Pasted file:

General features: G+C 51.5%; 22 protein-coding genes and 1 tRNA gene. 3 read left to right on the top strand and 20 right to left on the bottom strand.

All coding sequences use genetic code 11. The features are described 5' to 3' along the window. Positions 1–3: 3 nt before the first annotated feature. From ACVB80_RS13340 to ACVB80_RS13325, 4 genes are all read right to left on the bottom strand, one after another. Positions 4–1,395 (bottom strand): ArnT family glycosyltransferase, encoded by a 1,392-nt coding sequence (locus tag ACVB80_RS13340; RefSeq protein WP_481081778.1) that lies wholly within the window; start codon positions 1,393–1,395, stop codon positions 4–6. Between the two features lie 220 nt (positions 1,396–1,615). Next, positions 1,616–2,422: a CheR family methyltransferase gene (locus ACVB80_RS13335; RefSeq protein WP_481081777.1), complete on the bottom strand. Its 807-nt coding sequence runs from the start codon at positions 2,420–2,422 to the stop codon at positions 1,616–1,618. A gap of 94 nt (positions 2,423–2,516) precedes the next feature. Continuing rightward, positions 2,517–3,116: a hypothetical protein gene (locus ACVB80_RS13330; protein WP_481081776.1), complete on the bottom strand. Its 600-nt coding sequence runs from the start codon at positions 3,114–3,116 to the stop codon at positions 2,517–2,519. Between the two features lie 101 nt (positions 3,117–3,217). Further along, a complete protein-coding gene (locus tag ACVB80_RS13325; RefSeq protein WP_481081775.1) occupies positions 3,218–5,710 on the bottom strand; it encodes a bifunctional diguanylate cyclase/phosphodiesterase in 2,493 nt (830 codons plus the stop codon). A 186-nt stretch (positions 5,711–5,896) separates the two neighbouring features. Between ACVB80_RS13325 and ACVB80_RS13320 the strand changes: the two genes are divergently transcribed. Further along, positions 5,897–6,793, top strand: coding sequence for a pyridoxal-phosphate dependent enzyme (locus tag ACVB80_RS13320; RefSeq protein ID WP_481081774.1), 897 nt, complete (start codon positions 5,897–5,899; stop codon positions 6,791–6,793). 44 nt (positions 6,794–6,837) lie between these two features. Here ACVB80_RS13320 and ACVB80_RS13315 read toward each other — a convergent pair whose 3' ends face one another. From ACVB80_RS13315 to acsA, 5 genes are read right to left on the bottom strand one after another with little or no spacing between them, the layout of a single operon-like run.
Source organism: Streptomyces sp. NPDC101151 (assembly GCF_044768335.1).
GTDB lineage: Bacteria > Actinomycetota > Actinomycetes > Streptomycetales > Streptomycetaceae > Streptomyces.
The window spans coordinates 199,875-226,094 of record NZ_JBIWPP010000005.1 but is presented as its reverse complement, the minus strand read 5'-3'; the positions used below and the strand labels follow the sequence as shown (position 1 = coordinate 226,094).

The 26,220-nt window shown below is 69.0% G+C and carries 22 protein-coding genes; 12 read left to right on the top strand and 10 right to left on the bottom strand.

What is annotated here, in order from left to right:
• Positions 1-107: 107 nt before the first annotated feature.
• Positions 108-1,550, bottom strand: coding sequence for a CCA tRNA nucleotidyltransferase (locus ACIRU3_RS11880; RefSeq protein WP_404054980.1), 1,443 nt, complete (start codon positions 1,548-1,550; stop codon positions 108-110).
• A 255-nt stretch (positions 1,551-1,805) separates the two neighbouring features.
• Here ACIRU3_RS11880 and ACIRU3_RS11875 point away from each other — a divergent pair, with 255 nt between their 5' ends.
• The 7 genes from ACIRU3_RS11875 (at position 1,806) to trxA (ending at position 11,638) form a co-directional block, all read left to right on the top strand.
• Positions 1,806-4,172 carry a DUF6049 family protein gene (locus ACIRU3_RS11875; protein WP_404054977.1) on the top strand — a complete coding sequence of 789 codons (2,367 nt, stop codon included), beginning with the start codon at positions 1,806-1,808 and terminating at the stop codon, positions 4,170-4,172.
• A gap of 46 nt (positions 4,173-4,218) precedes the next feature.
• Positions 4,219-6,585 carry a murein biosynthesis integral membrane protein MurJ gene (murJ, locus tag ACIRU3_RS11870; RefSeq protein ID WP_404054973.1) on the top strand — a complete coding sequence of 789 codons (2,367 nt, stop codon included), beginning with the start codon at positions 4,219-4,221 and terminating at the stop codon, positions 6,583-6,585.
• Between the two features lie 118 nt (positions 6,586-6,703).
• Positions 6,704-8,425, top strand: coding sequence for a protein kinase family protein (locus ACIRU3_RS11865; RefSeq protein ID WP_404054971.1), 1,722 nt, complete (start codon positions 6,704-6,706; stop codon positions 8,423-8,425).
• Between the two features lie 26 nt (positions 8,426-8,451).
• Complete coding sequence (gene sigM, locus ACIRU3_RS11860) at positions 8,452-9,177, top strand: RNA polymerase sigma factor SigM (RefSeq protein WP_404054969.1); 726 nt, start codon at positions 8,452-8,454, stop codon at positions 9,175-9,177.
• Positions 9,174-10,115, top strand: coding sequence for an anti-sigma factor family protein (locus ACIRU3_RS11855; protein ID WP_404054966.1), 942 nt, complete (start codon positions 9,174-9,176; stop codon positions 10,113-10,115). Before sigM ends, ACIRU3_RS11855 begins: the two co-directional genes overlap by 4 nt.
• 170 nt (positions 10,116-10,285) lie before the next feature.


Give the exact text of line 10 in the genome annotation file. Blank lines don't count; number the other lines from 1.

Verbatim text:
• A 255-nt stretch (positions 1,551-1,805) separates the two neighbouring features.